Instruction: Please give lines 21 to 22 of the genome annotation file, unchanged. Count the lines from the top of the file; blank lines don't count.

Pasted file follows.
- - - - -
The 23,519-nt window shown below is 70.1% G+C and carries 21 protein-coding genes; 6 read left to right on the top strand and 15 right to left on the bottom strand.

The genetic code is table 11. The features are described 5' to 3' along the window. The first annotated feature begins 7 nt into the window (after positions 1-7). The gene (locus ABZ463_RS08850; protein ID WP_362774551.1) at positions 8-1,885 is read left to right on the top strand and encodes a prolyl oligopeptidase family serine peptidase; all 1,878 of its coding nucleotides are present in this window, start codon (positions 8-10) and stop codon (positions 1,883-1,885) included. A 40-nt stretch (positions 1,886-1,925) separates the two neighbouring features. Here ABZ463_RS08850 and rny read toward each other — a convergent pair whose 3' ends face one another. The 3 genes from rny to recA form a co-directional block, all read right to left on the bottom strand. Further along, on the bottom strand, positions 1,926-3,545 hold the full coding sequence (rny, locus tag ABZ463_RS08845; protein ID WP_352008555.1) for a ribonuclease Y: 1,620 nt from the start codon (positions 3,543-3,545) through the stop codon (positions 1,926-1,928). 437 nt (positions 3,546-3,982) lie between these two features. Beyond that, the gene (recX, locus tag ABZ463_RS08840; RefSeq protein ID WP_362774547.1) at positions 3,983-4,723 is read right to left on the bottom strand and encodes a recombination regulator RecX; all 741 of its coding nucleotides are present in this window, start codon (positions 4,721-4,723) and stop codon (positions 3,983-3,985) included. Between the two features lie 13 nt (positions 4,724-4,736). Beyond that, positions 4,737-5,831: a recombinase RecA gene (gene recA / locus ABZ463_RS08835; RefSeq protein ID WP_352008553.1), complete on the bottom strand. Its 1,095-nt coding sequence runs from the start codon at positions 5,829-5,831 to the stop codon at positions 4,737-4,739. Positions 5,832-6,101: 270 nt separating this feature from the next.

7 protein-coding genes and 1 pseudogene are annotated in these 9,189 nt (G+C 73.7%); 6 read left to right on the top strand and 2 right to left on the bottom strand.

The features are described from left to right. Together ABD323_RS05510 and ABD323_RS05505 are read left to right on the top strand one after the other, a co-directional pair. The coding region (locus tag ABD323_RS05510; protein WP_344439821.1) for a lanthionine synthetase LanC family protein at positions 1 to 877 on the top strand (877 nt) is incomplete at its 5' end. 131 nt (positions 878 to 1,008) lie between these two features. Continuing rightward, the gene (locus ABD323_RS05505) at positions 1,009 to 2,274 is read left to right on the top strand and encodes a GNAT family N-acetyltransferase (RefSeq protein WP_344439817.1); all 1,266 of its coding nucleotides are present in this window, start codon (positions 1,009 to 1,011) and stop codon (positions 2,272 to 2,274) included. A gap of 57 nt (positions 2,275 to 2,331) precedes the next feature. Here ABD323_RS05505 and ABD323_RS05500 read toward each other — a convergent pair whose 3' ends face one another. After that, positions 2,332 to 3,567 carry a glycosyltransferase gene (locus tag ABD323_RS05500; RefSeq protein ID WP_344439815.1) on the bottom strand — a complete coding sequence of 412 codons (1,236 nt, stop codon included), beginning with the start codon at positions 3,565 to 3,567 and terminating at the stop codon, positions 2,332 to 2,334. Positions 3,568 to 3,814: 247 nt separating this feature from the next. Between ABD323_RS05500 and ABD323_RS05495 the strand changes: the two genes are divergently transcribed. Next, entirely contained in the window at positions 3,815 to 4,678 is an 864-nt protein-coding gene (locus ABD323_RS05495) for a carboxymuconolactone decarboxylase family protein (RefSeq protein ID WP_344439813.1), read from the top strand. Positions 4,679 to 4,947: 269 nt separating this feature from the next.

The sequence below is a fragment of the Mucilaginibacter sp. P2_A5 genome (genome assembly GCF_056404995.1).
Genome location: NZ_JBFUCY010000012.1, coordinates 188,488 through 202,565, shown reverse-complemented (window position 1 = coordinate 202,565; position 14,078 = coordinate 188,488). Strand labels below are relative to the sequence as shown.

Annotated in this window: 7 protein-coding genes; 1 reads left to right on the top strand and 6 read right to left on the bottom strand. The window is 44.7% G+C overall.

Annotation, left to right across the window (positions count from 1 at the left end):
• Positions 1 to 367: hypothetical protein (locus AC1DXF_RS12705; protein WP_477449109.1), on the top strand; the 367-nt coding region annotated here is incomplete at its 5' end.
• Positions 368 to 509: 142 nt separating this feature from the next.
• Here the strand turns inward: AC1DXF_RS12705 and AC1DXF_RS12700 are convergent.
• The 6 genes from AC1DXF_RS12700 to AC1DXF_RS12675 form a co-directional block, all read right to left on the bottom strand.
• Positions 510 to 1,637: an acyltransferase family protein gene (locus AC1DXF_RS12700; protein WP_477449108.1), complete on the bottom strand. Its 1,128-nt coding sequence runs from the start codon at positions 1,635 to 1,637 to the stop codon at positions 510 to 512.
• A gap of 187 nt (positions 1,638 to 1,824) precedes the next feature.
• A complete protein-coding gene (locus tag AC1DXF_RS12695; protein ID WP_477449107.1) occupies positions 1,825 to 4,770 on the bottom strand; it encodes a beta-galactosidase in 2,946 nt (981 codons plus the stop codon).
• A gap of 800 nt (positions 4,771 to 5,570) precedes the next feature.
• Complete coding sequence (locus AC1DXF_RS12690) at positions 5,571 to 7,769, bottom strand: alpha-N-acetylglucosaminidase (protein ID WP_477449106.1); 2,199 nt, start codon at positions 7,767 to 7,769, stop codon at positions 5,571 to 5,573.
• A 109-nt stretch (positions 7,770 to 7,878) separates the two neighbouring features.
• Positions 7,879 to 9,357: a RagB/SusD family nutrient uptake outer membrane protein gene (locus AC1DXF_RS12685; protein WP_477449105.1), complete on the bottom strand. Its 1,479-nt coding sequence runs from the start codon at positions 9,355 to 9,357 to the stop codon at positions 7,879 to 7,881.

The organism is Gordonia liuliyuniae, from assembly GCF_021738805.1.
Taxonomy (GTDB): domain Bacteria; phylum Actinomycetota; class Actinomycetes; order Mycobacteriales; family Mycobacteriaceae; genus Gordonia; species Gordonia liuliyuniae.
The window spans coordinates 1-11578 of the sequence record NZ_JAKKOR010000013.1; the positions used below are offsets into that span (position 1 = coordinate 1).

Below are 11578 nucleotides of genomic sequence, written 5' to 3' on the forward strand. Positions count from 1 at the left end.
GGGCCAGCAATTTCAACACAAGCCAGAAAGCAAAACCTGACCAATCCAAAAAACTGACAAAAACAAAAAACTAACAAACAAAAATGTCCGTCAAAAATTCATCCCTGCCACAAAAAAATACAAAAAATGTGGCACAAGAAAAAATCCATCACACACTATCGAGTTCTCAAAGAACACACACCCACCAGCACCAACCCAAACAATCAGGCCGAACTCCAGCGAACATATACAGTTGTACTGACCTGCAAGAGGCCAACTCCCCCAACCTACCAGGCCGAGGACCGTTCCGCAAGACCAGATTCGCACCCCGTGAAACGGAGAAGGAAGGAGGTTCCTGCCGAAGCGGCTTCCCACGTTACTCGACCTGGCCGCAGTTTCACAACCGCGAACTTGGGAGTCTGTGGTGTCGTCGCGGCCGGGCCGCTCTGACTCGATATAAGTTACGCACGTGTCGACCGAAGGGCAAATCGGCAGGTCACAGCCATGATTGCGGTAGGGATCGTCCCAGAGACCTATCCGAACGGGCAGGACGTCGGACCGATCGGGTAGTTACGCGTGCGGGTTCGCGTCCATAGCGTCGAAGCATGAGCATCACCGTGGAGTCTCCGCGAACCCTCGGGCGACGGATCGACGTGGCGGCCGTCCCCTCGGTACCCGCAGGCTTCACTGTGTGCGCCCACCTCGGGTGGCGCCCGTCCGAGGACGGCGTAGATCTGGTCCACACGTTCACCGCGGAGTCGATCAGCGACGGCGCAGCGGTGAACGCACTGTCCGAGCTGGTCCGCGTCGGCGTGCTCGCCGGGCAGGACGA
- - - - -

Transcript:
Taxonomy (GTDB): domain Bacteria; phylum Actinomycetota; class Actinomycetes; order Mycobacteriales; family Mycobacteriaceae; genus Gordonia; species Gordonia liuliyuniae.
The window spans coordinates 1-11578 of the sequence record NZ_JAKKOR010000013.1; the positions used below are offsets into that span (position 1 = coordinate 1).